Reason #5. Staphylococcus aureus
This toxin-producing microbe can infect cow udders. A cow with an infected udder will shed S. aureus in its milk. If the milk is not cooled immediately, or if the raw milk is used to make cheese, the bacteria can multiply and produce toxin.
Reason #4. E. coli O157:H7 and other pathogenic E. coli
E. coli is a normal inhabitant of the intestine. While E. coli O157:H7 gets most of the media attention, there are a number of strains that can be carried by apparently healthy cattle and can cause disease in humans. Unless scrupulous care is taken during milking, pathogenic E. coli can get into the milk. It takes only a few live cells of some of these strains to make a person - especially a child - extremely sick.
Reason #3. Listeria monocytogenes
One of the earliest recognized outbreaks of listeriosis resulted from eating contaminated Mexican-style cheese that had been made using unpasteurized milk. This 1985 outbreak was responsible for 142 illnesses and 48 deaths, including several miscarriages.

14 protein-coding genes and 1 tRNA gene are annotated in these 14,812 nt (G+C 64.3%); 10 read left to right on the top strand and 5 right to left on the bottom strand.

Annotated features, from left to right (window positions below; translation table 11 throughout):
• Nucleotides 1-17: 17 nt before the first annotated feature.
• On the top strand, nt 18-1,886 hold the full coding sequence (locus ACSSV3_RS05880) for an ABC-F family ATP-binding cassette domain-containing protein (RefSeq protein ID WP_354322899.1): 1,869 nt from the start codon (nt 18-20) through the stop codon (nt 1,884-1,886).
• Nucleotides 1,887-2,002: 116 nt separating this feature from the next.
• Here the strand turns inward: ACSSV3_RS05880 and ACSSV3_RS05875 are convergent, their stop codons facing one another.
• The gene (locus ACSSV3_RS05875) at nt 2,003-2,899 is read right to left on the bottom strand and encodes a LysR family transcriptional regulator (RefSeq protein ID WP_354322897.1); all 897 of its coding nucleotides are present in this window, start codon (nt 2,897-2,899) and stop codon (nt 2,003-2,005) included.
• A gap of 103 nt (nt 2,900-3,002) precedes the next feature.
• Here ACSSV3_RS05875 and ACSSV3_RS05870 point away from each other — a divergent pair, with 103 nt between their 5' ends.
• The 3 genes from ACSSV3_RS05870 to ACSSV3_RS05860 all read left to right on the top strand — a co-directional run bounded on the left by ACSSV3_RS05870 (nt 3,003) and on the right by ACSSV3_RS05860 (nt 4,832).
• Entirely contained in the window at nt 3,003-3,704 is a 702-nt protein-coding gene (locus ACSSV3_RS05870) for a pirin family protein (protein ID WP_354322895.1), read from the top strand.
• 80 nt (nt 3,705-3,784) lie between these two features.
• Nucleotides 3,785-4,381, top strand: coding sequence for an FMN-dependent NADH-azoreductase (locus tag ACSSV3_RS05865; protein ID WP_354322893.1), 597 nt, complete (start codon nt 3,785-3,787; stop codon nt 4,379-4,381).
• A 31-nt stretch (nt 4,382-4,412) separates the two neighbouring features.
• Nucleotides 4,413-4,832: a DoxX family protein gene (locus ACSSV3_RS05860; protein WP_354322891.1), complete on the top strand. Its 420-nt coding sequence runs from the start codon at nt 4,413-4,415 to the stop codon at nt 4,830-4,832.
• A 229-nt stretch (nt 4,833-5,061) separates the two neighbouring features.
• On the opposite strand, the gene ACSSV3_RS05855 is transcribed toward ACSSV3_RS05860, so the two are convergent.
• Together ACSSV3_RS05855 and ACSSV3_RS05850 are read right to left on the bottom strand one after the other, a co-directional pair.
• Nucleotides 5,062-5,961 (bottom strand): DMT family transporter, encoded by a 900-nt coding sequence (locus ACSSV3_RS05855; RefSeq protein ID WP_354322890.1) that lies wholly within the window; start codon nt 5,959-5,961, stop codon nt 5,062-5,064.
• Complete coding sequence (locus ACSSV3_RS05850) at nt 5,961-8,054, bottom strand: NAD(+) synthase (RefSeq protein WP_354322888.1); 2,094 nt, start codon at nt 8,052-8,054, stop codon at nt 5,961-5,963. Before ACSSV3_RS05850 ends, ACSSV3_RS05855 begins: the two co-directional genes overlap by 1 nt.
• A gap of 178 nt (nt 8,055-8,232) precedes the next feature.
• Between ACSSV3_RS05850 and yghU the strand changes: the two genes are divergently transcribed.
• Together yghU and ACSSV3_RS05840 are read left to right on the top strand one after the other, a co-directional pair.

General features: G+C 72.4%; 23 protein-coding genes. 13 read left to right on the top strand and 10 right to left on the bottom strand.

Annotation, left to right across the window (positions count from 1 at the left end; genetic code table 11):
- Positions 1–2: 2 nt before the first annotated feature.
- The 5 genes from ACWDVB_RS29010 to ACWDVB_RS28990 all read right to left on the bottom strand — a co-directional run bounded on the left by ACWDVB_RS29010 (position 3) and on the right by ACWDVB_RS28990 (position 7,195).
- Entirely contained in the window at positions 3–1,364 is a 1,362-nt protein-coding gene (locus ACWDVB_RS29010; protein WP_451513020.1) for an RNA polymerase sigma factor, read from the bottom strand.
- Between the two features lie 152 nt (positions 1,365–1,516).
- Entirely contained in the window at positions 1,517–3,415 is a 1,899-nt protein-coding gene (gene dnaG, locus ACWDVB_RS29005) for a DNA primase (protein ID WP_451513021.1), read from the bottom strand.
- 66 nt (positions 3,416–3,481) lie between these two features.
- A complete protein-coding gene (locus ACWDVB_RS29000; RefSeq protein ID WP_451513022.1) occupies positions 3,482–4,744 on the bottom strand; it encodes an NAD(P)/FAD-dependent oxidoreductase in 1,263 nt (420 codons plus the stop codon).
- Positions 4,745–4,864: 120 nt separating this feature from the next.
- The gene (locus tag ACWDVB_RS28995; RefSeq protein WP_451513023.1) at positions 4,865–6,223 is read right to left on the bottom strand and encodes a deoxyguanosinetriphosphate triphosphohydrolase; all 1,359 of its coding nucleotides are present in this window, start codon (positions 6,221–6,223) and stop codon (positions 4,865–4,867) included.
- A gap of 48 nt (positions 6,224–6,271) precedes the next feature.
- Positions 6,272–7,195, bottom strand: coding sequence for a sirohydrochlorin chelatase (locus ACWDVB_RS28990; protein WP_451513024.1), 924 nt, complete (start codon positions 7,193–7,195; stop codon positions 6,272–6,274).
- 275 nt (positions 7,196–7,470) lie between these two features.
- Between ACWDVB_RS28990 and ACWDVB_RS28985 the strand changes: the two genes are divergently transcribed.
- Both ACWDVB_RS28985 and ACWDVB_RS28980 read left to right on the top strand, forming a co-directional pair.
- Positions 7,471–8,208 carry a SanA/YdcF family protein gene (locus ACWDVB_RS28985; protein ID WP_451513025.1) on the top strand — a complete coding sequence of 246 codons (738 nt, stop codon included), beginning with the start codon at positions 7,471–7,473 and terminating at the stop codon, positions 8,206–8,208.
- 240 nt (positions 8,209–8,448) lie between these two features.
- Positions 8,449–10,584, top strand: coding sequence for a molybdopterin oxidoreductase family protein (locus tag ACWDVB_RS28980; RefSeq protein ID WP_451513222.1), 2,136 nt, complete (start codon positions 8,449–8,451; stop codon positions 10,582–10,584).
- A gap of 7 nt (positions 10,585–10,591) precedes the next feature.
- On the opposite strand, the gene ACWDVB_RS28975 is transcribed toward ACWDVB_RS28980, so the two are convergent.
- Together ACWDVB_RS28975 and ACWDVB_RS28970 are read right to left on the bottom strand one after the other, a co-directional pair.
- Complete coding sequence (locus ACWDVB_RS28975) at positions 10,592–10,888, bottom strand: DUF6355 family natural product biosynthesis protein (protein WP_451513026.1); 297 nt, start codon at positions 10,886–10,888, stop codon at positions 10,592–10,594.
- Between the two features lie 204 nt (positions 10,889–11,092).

Reason #2. Salmonella
Raw milk has been the confirmed source of numerous Salmonella outbreaks. One of the more recent occurred in Pennsylvania in February of 2007. Twenty-nine individuals suffered from Salmonella gastroenteritis as a result of drinking unpasteurized milk, or eating dairy products made from unpasteurized milk produced at a single Pennsylvania dairy. Two of the 29 victims landed in the hospital. Fortunately, no one died in this outbreak.
Reason #1. Campylobacter
Washington State has just issued a recall alert for raw milk contaminated with Campylobacter jejuni. This species, along with Salmonella, is one of the two most common causes of food-borne disease in the U.S. and Canada.
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